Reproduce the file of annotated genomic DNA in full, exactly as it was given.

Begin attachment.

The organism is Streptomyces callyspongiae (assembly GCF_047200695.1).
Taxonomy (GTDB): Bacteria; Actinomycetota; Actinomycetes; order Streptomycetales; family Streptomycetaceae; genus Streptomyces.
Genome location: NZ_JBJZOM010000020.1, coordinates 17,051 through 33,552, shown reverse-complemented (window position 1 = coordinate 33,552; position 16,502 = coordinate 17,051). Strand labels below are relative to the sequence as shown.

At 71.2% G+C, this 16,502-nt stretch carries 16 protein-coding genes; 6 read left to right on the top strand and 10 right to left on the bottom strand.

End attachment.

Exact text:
The organism is Streptomyces callyspongiae (assembly GCF_047200695.1).
Taxonomy (GTDB): Bacteria; Actinomycetota; Actinomycetes; order Streptomycetales; family Streptomycetaceae; genus Streptomyces.
Genome location: NZ_JBJZOM010000020.1, coordinates 17,051 through 33,552, shown reverse-complemented (window position 1 = coordinate 33,552; position 16,502 = coordinate 17,051). Strand labels below are relative to the sequence as shown.

At 71.2% G+C, this 16,502-nt stretch carries 16 protein-coding genes; 6 read left to right on the top strand and 10 right to left on the bottom strand.